In the brushfire over Kanye West’s struggle to get his Birthday Party onto the presidential ballot in Wisconsin, an arguably more important issue may have been obscured: Wisconsin Democrats are challenging Green Party candidate Howie Hawkins’s place on the ballot as well. That’s a bit of a surprise given the state’s really low petition requirements (just 2,000 signatures from registered voters) for ballot access. But Democrats claim that a big chunk of the Green Party petitions list the wrong home address for Hawkins’s running-mate, Angela Walker (who recently moved). The Wisconsin Elections Commission will meet next week to determine the ballot status for both West and Hawkins.
Hawkins’s predecessor Jill Stein won 31,072 votes in Wisconsin in 2016, more than the 22,748 margin by which Trump edged Clinton in the state. With Wisconsin being widely projected as a potential tipping-point state for both candidates if the race tightens, potential drainage of votes away from Biden and from Trump could be significant (Libertarian candidate Jo Jorgensen is definitely on the Wisconsin ballot).
More generally, though, there are abundant signs that interest in voting for minor-party candidates is down sharply this year. It’s worth remembering that such interest was exceptionally high in 2016 by historical standards. At 6 percent, the minor-party vote was the highest it has ever been absent some big-time split in a major party or a massively financed independent like Ross Perot. By every indicator, in 2020 it is likely to more closely resemble the 1.8 percent that non-major-party candidates amassed in 2012, or at most the 3.8 percent of 2000.
Indeed, a comparison of pre-convention polling in 2016 and 2020 by Kyle Kondik shows that one significant difference is in support for “others” when offered the major-party candidates: It’s less than half this year of the 2016 levels. And that could be significant:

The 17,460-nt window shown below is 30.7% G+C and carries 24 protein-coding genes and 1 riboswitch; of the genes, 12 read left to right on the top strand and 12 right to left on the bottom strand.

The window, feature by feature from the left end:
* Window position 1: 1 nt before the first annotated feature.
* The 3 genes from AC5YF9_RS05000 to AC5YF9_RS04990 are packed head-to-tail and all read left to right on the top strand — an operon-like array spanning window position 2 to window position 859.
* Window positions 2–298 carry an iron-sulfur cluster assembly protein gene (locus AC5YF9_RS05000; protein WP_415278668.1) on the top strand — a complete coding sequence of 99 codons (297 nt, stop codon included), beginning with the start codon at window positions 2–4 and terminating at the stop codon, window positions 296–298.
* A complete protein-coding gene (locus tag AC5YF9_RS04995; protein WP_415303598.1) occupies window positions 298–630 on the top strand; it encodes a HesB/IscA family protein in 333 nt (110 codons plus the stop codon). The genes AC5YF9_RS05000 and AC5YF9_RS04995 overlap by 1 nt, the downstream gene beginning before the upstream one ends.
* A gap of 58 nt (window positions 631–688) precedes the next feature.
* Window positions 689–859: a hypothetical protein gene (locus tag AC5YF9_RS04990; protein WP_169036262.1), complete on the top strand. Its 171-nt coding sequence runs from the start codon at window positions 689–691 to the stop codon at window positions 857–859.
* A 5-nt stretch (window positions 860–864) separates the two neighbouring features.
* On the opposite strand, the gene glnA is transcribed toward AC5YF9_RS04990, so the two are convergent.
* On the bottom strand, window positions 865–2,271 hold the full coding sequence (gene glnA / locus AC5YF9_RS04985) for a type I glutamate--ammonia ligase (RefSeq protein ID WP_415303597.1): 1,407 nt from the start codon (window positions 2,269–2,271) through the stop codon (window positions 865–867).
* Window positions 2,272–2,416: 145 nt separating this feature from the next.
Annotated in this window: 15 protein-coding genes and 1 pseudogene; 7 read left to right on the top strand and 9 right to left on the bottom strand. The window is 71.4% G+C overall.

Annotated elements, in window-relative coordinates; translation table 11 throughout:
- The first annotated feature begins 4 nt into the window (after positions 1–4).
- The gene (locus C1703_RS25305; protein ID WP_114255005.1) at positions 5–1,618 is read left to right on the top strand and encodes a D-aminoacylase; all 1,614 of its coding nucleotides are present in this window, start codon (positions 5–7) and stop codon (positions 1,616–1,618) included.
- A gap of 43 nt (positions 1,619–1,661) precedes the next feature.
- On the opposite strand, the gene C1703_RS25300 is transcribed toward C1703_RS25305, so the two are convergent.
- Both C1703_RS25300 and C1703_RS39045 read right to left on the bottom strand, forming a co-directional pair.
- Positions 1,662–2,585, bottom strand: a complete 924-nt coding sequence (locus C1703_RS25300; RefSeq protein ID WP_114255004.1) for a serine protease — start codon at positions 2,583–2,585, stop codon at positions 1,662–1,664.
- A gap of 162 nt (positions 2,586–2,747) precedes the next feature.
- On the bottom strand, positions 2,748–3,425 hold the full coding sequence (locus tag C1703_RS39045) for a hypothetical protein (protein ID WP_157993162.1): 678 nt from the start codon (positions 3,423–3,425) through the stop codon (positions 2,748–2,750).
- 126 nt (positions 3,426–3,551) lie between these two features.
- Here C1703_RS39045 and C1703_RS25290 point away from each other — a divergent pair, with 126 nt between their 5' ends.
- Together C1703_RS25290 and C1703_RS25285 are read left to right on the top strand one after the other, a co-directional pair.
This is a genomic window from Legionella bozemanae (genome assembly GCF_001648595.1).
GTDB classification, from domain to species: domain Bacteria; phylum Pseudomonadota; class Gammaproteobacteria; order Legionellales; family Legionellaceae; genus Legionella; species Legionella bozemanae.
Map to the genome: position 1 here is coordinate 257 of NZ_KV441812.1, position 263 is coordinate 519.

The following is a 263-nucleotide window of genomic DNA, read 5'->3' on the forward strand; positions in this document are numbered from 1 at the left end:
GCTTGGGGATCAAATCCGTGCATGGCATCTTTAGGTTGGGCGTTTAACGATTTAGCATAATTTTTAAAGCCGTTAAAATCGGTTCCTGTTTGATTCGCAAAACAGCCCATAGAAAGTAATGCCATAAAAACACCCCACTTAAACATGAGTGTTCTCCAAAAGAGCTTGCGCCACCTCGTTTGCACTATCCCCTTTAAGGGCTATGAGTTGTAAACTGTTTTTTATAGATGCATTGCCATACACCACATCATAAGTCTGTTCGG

Trump’s performance among late-deciding voters and voters who held an unfavorable view of each candidate helped him win the election [in 2016]. In general, there seem to be fewer of these kinds of voters this time.
Almost invariably, support for minor-party candidates drops as Election Day approaches, and if that happens even as Biden maintains a lead, it will become harder and harder for Trump to catch up:
[I]f the number of undecideds stays the same or even falls, without a corresponding tightening of the race, Trump has an even smaller pool of non-Biden voters to convert.
And that’s aside from the political-science axiom holding that undecided voters rarely break in the direction of incumbents, particularly in hard times.
At present Biden’s lead in the weighted (for quality) and adjusted (for partisan bias) FiveThirtyEight averages is at 8.4 percent, and it has been over 7 percent since June 6. Perhaps it will shrink, but at some point Trump is going to run out of voters to flip, and the anti-Trump enthusiasm Democrats are showing this week is likely to offset the most intense MAGA enthusiasm for the incumbent.